Part 1: Non-confidential facts and advice
MD2200 approved the final version of Better Homes for Local People - the Mayor’s Good Practice Guide to Estate Regeneration. The final guide set out a proposal that any GLA funding utilised in significant estate regeneration projects involving any demolition should be conditional upon recipients of funding providing evidence that a positive vote through a ballot of eligible residents has been secured. A consultation on the proposed funding condition for resident ballots followed; this exercise ended on 10 April 2018.
- The Consultation Summary Report (see Appendix 1) provides a summary of responses to the consultation on the Mayor’s proposals to make resident ballots a condition of GLA funding for estate regeneration projects that involve the demolition of homes.
- The consultation, which ran from 2 February to 10 April 2018, attracted 133 responses. Seventy of these came from organisations and 63 from individual members of the public. In response to the consultation, Demolition Watch London created a petition on Change.org that requested numerous amendments to the Mayor’s proposals. By 10 May 2018, 2,545 people had signed the petition, with at least 2,000 signatures added during the consultation period.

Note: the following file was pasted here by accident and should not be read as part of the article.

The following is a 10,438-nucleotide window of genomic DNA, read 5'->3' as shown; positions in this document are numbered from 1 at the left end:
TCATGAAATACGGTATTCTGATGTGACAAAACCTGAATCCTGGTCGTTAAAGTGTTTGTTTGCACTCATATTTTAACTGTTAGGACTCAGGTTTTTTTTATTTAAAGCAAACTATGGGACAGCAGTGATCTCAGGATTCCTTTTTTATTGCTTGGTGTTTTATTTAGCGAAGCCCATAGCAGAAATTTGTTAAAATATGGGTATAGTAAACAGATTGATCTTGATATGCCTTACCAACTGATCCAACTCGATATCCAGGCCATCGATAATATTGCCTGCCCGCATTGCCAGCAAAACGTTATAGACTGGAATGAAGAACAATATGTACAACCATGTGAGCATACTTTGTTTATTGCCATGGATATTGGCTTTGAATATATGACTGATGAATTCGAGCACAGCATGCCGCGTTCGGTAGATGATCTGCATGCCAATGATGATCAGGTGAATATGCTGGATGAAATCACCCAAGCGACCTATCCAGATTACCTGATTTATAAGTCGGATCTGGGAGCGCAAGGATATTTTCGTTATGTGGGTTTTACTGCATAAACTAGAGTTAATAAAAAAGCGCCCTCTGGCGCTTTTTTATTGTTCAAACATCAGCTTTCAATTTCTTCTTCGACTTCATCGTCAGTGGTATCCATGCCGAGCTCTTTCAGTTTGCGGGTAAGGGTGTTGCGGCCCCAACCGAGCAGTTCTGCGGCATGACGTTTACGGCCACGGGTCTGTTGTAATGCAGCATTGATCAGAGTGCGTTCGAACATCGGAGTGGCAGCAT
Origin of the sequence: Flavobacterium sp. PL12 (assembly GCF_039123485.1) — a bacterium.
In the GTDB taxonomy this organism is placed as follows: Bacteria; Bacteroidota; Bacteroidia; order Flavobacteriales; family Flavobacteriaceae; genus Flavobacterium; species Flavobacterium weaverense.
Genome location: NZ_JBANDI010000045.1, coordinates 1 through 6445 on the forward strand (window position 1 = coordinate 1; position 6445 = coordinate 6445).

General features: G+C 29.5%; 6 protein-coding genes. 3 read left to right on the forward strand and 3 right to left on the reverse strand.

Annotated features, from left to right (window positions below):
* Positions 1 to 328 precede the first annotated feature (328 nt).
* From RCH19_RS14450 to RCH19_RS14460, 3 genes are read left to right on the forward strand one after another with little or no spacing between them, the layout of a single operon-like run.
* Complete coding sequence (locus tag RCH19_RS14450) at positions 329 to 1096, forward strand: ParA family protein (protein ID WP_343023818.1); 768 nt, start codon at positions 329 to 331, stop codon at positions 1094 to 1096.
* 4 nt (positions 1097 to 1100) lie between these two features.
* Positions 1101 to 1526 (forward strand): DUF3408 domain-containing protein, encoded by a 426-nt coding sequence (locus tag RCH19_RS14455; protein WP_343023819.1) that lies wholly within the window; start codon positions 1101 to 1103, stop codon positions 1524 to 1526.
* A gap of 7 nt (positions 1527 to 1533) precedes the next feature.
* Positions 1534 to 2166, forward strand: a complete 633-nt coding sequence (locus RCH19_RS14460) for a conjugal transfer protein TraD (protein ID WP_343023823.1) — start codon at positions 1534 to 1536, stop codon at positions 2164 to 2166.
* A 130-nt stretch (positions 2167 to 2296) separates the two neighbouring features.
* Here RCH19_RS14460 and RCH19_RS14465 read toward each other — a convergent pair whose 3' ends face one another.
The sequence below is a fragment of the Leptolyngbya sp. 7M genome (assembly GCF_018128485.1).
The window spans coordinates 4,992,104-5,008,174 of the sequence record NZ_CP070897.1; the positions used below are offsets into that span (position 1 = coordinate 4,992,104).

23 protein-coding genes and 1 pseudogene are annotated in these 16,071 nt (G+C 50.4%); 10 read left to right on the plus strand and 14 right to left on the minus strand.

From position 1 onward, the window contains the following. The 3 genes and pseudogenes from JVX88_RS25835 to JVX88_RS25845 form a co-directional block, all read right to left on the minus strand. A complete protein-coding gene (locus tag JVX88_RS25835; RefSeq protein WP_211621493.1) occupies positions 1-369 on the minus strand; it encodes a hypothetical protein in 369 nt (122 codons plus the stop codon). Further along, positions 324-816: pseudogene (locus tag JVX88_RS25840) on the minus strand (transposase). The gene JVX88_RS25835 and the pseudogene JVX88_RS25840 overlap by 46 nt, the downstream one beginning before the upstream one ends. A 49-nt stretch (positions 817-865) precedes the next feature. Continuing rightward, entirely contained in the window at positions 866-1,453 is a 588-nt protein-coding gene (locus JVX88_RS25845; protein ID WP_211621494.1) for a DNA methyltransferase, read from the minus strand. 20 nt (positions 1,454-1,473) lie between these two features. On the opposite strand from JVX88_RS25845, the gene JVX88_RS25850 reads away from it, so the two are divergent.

- The Consultation Document set out the Mayor’s proposals to make resident ballots a condition of GLA funding for estate regeneration projects. It invited responses to 14 questions regarding different aspects of the Mayor’s proposals including: the objectives of the policy; when and how ballots should be conducted; whether there should be exemptions to the ballot requirement; and whether there should be transitional arrangements for current projects.
- The Consultation Summary Report sets out the degree of support, partial/qualified support and opposition to different aspects of the Mayor’s proposals. The table below summarises this data for each of the questions in the Consultation Document.